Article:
There’s the infrastructure around the service providers. This is where so many people are looking at mobile, kind of like a mobile wraparound service. It’s the type of housing that someone needs – if they have medical needs, health needs, what type of housing is right for that individual? And then you have these resources that are limited in cities. You have a fixed number of I’ll call it beds, for example, whether it’s in a shelter, whether it’s a medical provider. You have a limited number of resources so you get into these complex questions of how do you prioritize? How do you know who’s out there when it’s a very mobile population? What’s the right way to assess? How do we do this without having to have people come to different providers and repeat their medical information over and over again? Wait a second, some of these people don’t know their medical history, they don’t know their history.

It’s such a complex problem that it really involves having to work together and I think this is one of those situations where it’s like, okay, where can we scope the problem statement? Where can we learn from it and how many of us need to be around the table as we’re doing this? because this isn’t just a one department fix; it involves a lot of people, it involves a lot of systems. As much as it would be great to think that you can throw a lot of money at it, that doesn’t work either. It’s one of those wicked problems where it requires a lot of resilience to actually go through and see the needle move slowly and slowly. My heart goes out to those people that have been involved in this for many, many years, from both the nonprofit side and the public sector side.

B:  It’s not for lack of effort, I’m sure.

E:  No, it’s not for lack of effort. I think, in some ways, I think we also need to look at the problem statement differently. We had a little bit of that conversation where is it really an individual that’s homeless or is it just an unhoused neighbor? What is the real need here? I think it’s different for everyone, so it’s definitely one of the issues I’ve worked on. It’s definitely taught me a lot about myself. Like I said, for those individuals that have been involved in the wicked problems, and this applies to the environmental activists too, that especially with the plastic pollution issue, these are wicked problems and they require a lot of resilience to solve. There’s a lot of systems involved and we’ve got to look to nature to regenerate us.

B:  Yeah, right. And I think that, especially with complex systems that seem to be misaligned to financials, like it’s cheaper and easier to just throw something away and buy a single-use item. Our financial incentives are set up to fix you when you’re broke; not keep you from getting sick or ill or needing treatment or surgery. It’s all reactive at that point. The way it was described to us by Stephen Reichard, who had written this and put together this report, he said the challenge of healthcare is very difficult and the challenge of housing is very difficult and complex and, for the homelessness, put those two together and now you’ve got a very, very complicated situation.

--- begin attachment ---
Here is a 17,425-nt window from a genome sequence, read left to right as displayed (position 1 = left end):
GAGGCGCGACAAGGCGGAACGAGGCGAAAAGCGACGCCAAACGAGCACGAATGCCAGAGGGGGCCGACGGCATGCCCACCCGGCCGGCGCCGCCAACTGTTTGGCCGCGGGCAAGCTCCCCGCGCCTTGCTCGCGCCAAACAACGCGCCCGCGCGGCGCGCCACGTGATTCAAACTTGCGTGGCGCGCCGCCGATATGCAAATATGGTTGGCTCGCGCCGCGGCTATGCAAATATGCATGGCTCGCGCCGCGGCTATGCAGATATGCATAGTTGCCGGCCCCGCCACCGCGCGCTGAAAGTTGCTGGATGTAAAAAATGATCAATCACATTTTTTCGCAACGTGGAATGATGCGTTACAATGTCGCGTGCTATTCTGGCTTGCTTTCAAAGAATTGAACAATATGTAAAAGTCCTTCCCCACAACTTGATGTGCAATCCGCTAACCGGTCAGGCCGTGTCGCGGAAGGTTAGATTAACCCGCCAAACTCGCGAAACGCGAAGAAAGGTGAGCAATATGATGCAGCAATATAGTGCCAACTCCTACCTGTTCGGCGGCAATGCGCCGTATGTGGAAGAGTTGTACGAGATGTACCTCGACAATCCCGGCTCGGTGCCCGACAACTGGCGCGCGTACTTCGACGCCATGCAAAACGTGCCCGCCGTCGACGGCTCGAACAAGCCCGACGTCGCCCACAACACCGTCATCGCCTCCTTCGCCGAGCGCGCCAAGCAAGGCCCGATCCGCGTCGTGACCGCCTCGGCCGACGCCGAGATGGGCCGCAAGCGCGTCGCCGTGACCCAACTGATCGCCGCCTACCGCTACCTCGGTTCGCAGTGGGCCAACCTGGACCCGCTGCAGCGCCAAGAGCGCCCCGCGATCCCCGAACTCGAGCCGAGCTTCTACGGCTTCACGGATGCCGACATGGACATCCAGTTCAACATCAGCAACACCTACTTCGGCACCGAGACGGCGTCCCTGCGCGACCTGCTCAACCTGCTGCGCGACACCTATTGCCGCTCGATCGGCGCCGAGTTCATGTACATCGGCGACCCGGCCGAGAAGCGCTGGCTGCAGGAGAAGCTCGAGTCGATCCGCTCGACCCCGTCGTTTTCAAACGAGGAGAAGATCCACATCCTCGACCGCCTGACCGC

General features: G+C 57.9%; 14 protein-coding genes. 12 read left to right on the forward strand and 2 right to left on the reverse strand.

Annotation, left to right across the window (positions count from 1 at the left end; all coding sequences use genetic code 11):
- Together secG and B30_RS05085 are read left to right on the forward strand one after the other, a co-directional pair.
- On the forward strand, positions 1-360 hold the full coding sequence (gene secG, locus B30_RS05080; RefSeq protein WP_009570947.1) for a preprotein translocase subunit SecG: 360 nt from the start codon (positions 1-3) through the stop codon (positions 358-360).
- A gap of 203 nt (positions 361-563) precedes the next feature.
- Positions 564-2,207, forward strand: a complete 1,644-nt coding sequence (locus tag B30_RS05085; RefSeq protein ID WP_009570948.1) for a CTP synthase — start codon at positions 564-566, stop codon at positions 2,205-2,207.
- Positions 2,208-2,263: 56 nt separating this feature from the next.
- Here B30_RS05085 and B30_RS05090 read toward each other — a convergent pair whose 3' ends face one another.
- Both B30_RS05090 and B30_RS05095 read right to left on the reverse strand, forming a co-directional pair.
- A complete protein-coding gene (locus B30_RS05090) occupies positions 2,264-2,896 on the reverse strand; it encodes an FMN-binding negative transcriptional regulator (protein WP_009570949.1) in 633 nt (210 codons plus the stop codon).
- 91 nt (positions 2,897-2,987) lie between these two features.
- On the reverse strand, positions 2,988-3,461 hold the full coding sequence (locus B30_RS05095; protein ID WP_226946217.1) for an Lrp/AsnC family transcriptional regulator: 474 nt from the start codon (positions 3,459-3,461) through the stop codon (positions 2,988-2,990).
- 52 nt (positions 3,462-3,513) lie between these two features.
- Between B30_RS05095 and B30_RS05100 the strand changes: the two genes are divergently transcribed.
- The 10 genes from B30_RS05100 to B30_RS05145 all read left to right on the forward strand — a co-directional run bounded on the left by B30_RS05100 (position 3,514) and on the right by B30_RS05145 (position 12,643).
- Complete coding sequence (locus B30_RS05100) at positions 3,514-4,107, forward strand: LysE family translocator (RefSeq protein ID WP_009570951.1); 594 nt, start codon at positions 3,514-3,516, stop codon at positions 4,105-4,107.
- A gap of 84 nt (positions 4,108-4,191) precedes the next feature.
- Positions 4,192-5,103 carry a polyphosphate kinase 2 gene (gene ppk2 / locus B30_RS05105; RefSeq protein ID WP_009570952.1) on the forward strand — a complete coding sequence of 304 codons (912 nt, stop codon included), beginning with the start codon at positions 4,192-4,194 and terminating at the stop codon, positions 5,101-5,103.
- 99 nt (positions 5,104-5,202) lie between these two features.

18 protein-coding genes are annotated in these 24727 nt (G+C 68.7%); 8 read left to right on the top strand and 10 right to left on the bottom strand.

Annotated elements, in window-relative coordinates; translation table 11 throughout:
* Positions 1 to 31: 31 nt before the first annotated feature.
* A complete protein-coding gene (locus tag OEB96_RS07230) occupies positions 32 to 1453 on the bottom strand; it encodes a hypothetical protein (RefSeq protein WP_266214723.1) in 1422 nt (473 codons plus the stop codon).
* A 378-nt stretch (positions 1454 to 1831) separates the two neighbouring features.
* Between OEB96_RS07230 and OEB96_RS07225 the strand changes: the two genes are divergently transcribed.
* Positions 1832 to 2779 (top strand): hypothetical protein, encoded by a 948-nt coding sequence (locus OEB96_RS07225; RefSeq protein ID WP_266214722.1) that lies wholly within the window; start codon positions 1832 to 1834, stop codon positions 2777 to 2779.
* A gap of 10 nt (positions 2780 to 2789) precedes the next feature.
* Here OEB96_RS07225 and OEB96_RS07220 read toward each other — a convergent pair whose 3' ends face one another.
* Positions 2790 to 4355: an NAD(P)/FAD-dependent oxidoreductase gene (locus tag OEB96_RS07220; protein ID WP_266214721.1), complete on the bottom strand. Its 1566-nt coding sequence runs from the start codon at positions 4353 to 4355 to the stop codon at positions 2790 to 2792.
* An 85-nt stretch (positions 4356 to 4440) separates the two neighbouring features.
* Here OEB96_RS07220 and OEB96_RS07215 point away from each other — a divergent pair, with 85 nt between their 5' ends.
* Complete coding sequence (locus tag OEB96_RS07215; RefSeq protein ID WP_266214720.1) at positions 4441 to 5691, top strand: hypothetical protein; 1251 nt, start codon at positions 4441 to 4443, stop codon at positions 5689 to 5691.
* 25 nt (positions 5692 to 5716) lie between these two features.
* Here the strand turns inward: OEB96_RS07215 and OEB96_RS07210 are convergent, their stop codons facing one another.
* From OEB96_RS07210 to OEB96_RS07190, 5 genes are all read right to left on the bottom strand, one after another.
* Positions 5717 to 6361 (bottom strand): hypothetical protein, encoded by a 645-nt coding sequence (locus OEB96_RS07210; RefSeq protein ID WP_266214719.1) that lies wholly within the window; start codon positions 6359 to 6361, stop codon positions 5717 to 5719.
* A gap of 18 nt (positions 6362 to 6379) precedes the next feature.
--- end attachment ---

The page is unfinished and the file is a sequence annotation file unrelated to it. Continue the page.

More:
B:  Yeah. It’s humbling to work on those issues. It really is, it’s humbling. I think, for those of us that are truly wanting to make a difference, I hear about your volunteer group in Portland and I work with a lot of nonprofits, both through Follow the Sun and, previously, before that. Whether you are a cause-based individual or a cause-based organization, I think it’s important to really take that time to celebrate the small wins. It’s really important and to really understand that you have human biology and that you must take the time to rest and rejuvenate and let nature take care of you as well. I’ve noticed that a lot with different individuals, especially, like I said, whether it’s on social justice, environmentalism, it’s important to celebrate the wins and to rest. That’s part of just maintaining health.

B:  Absolutely. I think that’s great advice for everybody. I think we get caught up in when am I going to get the big results and the big savings and the big benefits and you forget it’s those little stuff that keeps us motivated and keeps us going towards bigger outcomes and we have to stop and appreciate those, definitely.

E:  Yeah, we do. Change takes time. It doesn’t show up like a big present on your doorstep from Amazon or something like that; it takes time. We’ll see change in our lifetime and the younger generations will see that happen in their lifetimes and we’re all in it together.

B:  Awesome. I don’t want to take up too much of your time. We can go on for a long time, I’m sure. How can people connect or find you? Do you have a website or social media?

E:  I do. The best way to connect with me is to just email me. You can reach me at That’s F-L-O-W. Sometimes people think I say slow, but no. It’s I also have a website which you can check out, it’s, really simple, and you can also call me. My contact information is on my website as well, but my number is 310-694-1314.

B:  All right, cool. Thank you so much.

E:  It’s been fun, Brion. I really appreciate this.

B:  It’s great to hear what you’re doing. I was really excited when we met that, all right, someone else is doing something similar to what I’m doing. This is great.

E:  Exactly, that’s how I feel. It’s really wonderful to be connected with you and please tell your mom I said hello.

B:  I will.

E:  I look forward to connecting with you again, Brion. I really appreciate it.

B:  Hopefully, we can do some work together on some of these wicked problems.

E:  Yes, let’s do that. Let’s make a promise to do that. Perfect.

B:  All right, sounds good. Thank you so much.

E:  All right, thank you. Take care.

B:  Okay.